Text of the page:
Bruce Raymond Baxter

Bruce Raymond Baxter
Rank/Branch: E8/US Army Special Forces
Unit: C & C Detachment, 5th SFG
Date of Birth: 28 September 1931 (Boston MA)
Home City of Record: Lowell MA
Date of Loss: 08 November 1967
Country of Loss: Laos
Loss Coordinates: 161458N 1065258E (YC012973)
Status (in 1973): Killed/Body Not Recovered
Category: 2

Aircraft/Vehicle/Ground: Ground HH3E.

Other Personnel in Incident: Others In Incident: Joseph G. Kusick; Ralph W. Brower; Eugene L. Clay; Larry W. Maysey (all missing); Gerald Young (rescued – awarded Congressional Medal Of Honor for action); 3 indigenous personnel with Special Forces team (rescued)

SYNOPSIS: On November 8, 1967, two Air Force “Jolly Greens” (#26 and #29) from the 37th Aerospace Rescue and Recovery Squadron were scrambled from Da Nang Air Base at 1505 hours for an emergency extraction of five surviving members of a Special Forces reconnaissance team which had suffered heavy casualties while operating deep in a denied area in Laos.  The recovery effort was to be recorded by the Squadron as one of the largest and most hazardous on record.   The two Air Force helicopters were advised by forward air control to hold while three Army UH1B gunships softened the area with rockets and machine gun fire.  An Air Force C130 gunship, meanwhile, provided flare support for the mission.  At 1630Z, Jolly Green 29 picked up the three indigenous personnel before being driven off by hostile fire.  Damaged, Jolly Green 29 left and made an emergency landing at Khe Sanh.  20 minutes later, Jolly Green 26, flown by Capt. Gerald Young, with flight crew consisting of Capt. Ralph Brower, co-pilot; SSgt. Eugene Clay, flight engineer; and Sgt. Larry Maysey, rescue specialist; braved the ground fire to pick up Special Forces SP4 Joseph G. Kusick and MSgt. Bruce R. Baxter, both wounded.  The helicopter was hit by automatic weapons fire, crashed and burst into flames.  By the afternoon of November 9, a recovery team was inserted into the area and reached the crash site of the burned HH3.  Because of fading light, it was impossible to inspect the wreckage at that time.   On 10 November, the wreckage was searched and 3 charred remains were found.  Two of the remains had identification tags which identified them as members of the crew.  The third remains had no tags, but were identified as SP4 Kusick, radio operator of the reconnaissance team, as the long antenna from his PRC-25 radio were found on his body. Capt. Young had survived and was rescued 17 hours after the crash of the aircraft.  About 34 meters downhill from the wreckage, another set of remains were found which were readily identified as MSgt. Baxter from the facial features.  No trace was found of the third crew member.  The remains of the two crewmen and Kusick were removed from the aircraft and placed with MSgt. Baxter’s remains so they could be hoisted as one lift into a hovering helicopter.  The identificaton tags of the crewmembers were placed with the remains.  Weather conditions and enemy action would not permit helicopters to make the extraction either that day or the day following. The remains of the crew and passengers aboard Jolly Green 26 were never recovered. Although the location of the crash is known, the bodies of the crew and recon team who died still lie on foreign soil.  The five are among nearly 600 Americans lost in Laos.  Not one prisoner was released from Laos, and few remains have been recovered.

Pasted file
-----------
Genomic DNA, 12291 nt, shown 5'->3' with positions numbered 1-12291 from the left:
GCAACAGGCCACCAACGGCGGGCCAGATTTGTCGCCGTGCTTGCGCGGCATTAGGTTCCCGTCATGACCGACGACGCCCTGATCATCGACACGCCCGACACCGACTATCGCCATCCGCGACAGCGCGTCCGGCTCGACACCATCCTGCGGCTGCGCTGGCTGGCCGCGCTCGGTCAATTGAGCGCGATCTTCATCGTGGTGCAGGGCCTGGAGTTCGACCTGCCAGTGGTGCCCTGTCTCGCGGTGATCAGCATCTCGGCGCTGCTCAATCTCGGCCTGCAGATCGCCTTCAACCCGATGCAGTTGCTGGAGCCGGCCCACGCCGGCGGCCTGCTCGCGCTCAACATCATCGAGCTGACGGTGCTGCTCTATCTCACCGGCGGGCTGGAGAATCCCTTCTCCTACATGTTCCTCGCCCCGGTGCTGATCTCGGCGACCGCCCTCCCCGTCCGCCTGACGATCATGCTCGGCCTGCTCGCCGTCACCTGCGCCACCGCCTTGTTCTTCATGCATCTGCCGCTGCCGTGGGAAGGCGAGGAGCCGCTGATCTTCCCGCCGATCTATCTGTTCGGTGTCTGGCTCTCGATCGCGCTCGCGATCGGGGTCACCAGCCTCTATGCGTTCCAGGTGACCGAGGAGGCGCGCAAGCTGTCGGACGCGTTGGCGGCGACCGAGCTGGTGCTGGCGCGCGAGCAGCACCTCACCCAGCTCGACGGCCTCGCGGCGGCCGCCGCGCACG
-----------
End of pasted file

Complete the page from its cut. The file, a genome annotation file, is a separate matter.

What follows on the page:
09 Nov 67; Bruce Raymond Baxter, MSG E-8, Lowell, Mass, Spike Team Leader; Joseph George Kusick, SGT E-5, Bruin, Penn, Spike Team Radio Operator; USASF FOB 1, Phu Bal, Ops 35 and six Indigenous Team Members, operating behind enemy lines in Laos along with John William Armstrong, LTC 05, Dallas, TX, Ralph Wayne Brower, Capt 03, Stow, OH, Eugene Lunsford Clay, SSGT E-6, and Larry Wayne Maysey, SGT E-5, Chester, NJ members of US Air Force, HH3, Jolly Green 26, 37th Aerospace Rescue and Recovery Squadron, Da Nang Air Base, Ops 32/80 All were KIA-Remains Not Recovered. 

Chip Fleming, aka: Allen F. Jr. writes: I was with RT Utah during this operation. A SGT {name ?} and I were on our first Spike Team mission after graduating from training in Kham Duc when the team was hit by a reinforced company (we thought at the time) while in our RON site. The SGT, me and 3 to 5 indig(?) got out on the first chopper during a night extraction-most of us were wounded. The others team members were KIA when their chopper was either shot down or damaged during the extraction. Air Force guys from NKP were also shot down later while trying to extract the remainder of the team in their Jolly Greens and possibly one Air Force Pilot won the MOH [Cpt Gerald O. Young, USAF won the Medal Of Honor that day for his extraordinary heroism, aggressiveness, and concern for his fellow man]. The first extraction was by Jolly Green 29 before being driven off by enemy fire. Jolly Green 26 (came in about 20 minutes later and picked up MSG Baxter and SGT Kusick, while lifting off was hit by automatic weapons fire and crashed. A recover team was inserted, found three charred remains, two had ID tags and were identified as members of the aircrew. The 3rd had no tag, but was identified as SGT Kusick, radio operator as the AN/PRC 25 radio antenna was found with these remains. Another set of remains were located away from the down chopper and identified as a member of the recon element. However, due to adverse weather conditions and enemy activity, the remains could not be recovered ).